My B.H. spends hours watching to see what they're bringing in and is always thinking about what he can plant to watch them working---that's the pleasure of it for him. Talks about "the girls"

Pilsbury



Joined: 13 Dec 2004
Posts: 5645
Location: East london/Essex
PostPosted: Mon Sep 24, 07 1:18 pm    Post subject: Reply with quote    

could the diference between supers be that the first one was filled first, ie earlier in the season, so the forage would be different pollen, then the second one so the frames were filled with the different colours.

As i mentioned in an earlier thread I have 35lb of honey to pack off tomorrow at work but it has set so what is the best way to liquify it? I have big saucepans i can uses as a water boiler or a big steamer I can pop it into or will that make it to hot?

dougal



Joined: 15 Jan 2005
Posts: 7184
Location: South Kent
PostPosted: Mon Sep 24, 07 2:18 pm    Post subject: Reply with quote    

Pilsbury wrote:
could the diference between supers be that the first one was filled first, ie earlier in the season, so the forage would be different pollen, then the second one so the frames were filled with the different colours.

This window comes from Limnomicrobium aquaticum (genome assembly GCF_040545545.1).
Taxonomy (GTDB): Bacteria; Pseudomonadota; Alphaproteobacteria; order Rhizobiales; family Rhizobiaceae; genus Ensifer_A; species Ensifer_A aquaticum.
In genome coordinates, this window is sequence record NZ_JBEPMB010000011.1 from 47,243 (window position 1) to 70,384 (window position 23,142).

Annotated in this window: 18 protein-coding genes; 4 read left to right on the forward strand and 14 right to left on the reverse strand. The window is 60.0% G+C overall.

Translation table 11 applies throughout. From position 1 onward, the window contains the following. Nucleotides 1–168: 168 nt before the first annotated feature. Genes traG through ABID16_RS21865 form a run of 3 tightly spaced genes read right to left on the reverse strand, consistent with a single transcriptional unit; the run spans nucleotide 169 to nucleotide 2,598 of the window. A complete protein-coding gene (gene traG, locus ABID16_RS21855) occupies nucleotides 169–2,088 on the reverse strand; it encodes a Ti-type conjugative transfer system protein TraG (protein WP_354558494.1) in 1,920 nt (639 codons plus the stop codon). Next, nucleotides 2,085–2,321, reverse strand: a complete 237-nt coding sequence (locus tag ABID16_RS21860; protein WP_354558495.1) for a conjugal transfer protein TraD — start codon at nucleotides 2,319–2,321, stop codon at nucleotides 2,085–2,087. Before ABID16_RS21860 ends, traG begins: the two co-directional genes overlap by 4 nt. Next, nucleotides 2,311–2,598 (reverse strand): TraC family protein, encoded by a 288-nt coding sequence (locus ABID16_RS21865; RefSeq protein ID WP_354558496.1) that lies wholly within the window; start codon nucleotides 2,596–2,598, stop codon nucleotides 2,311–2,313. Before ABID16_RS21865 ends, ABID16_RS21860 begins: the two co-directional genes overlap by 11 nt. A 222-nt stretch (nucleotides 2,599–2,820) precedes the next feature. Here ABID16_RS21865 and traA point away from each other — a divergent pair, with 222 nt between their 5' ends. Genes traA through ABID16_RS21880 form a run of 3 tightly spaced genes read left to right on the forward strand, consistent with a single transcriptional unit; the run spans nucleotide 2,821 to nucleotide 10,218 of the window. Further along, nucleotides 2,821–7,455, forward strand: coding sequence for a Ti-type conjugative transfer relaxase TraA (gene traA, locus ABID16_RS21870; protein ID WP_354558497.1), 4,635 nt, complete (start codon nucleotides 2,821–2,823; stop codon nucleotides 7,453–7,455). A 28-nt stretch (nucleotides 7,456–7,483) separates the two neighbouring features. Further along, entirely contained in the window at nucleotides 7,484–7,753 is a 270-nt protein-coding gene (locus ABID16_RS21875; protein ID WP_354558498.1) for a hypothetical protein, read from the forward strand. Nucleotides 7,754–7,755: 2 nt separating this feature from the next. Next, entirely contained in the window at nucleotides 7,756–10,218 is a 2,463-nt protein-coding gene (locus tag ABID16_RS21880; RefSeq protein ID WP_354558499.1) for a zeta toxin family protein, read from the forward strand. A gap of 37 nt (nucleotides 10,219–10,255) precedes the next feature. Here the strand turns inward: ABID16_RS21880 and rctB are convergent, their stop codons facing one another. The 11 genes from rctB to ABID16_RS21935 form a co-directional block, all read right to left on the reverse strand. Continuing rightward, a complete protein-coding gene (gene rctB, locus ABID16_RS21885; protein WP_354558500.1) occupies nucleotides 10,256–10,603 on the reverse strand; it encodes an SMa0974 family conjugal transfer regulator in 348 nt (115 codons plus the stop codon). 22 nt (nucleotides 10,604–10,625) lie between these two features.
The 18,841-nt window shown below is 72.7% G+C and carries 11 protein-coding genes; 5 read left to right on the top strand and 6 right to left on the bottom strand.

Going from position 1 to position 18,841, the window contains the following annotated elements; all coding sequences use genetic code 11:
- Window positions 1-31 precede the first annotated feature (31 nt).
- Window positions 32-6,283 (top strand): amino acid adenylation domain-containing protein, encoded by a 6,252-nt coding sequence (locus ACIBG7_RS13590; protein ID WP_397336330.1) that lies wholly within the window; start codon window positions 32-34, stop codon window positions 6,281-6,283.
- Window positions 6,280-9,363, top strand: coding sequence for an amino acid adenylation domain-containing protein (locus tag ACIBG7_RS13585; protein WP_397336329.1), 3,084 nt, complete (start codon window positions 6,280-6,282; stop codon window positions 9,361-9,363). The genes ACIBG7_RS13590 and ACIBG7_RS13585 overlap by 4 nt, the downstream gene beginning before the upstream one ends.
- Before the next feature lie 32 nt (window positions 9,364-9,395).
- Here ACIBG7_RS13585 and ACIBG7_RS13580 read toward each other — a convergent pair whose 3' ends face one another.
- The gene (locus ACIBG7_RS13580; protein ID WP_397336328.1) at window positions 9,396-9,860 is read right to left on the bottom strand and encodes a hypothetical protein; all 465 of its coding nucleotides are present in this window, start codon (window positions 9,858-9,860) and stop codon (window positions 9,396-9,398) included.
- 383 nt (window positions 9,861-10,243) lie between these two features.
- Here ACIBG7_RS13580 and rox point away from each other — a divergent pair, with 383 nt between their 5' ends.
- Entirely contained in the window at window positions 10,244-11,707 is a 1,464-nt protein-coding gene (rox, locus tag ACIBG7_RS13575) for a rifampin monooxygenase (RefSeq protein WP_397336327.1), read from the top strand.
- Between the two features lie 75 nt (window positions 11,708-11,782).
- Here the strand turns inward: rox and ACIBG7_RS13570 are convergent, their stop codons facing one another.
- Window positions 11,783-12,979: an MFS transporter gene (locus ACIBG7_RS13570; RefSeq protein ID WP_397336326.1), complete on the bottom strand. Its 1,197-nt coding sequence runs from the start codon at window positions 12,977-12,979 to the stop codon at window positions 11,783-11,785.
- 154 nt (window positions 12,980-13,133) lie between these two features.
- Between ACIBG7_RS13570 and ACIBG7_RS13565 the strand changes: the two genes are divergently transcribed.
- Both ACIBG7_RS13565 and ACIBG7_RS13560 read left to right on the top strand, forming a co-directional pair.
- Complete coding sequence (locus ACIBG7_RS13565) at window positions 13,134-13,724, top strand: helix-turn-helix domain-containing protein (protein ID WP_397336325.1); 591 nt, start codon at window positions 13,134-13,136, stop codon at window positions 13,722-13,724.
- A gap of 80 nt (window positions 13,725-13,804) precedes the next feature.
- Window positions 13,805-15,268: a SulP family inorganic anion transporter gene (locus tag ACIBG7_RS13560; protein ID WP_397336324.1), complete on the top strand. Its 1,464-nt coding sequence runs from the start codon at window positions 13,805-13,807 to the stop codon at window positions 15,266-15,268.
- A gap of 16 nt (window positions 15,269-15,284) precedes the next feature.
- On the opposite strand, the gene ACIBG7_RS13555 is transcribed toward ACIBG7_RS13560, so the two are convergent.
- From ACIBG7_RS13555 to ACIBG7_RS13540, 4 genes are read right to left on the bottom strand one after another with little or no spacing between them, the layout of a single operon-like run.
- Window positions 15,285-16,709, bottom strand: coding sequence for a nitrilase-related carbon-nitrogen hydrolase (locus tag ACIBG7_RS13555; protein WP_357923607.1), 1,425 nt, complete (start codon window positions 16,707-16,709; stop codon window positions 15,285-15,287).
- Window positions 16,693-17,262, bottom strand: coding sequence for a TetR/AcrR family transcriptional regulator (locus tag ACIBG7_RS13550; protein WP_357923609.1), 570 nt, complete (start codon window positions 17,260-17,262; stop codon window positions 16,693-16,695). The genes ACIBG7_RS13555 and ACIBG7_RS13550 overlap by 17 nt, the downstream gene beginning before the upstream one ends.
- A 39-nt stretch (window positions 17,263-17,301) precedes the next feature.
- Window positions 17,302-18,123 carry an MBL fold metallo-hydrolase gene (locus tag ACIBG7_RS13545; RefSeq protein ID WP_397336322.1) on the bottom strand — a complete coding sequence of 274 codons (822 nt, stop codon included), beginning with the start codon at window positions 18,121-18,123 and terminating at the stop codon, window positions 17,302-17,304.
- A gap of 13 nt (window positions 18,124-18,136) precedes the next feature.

Yep, I think its different "flows" at different times.
If you want to make a "specific variety" (like say lavender) then I think you'd change the super frames (even if incomplete) at the end of the flow.
Isn't lavender so strong that it gets diluted down with general purpose honey?

I believe oilseed rape makes for a very dark honey (and moody bees?)

Pilsbury wrote:
As i mentioned in an earlier thread I have 35lb of honey to pack off tomorrow at work but it has set so what is the best way to liquify it? I have big saucepans i can uses as a water boiler or a big steamer I can pop it into or will that make it to hot?